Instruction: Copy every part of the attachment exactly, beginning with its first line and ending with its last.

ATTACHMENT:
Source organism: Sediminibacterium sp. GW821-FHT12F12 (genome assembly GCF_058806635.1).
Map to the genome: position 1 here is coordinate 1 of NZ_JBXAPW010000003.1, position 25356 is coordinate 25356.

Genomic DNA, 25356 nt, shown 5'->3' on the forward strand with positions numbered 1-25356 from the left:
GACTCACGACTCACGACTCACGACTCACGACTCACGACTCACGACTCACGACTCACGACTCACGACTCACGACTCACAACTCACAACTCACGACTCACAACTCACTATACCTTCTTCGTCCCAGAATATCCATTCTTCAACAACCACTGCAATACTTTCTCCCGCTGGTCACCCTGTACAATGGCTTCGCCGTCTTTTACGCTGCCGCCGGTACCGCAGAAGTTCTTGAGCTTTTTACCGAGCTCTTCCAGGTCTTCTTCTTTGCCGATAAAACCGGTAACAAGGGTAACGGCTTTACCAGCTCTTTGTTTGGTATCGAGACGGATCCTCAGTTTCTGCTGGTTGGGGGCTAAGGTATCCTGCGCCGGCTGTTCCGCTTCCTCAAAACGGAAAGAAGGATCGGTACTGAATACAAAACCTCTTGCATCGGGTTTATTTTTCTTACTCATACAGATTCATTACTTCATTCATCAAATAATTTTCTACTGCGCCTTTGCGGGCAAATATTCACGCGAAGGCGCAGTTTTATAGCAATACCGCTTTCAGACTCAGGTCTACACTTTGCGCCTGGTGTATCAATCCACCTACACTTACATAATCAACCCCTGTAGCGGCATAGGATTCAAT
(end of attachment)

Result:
Source organism: Sediminibacterium sp. GW821-FHT12F12 (genome assembly GCF_058806635.1).
Map to the genome: position 1 here is coordinate 1 of NZ_JBXAPW010000003.1, position 25356 is coordinate 25356.

Genomic DNA, 25356 nt, shown 5'->3' on the forward strand with positions numbered 1-25356 from the left:
GACTCACGACTCACGACTCACGACTCACGACTCACGACTCACGACTCACGACTCACGACTCACGACTCACGACTCACAACTCACAACTCACGACTCACAACTCACTATACCTTCTTCGTCCCAGAATATCCATTCTTCAACAACCACTGCAATACTTTCTCCCGCTGGTCACCCTGTACAATGGCTTCGCCGTCTTTTACGCTGCCGCCGGTACCGCAGAAGTTCTTGAGCTTTTTACCGAGCTCTTCCAGGTCTTCTTCTTTGCCGATAAAACCGGTAACAAGGGTAACGGCTTTACCAGCTCTTTGTTTGGTATCGAGACGGATCCTCAGTTTCTGCTGGTTGGGGGCTAAGGTATCCTGCGCCGGCTGTTCCGCTTCCTCAAAACGGAAAGAAGGATCGGTACTGAATACAAAACCTCTTGCATCGGGTTTATTTTTCTTACTCATACAGATTCATTACTTCATTCATCAAATAATTTTCTACTGCGCCTTTGCGGGCAAATATTCACGCGAAGGCGCAGTTTTATAGCAATACCGCTTTCAGACTCAGGTCTACACTTTGCGCCTGGTGTATCAATCCACCTACACTTACATAATCAACCCCTGTAGCGGCATAGGATTCAAT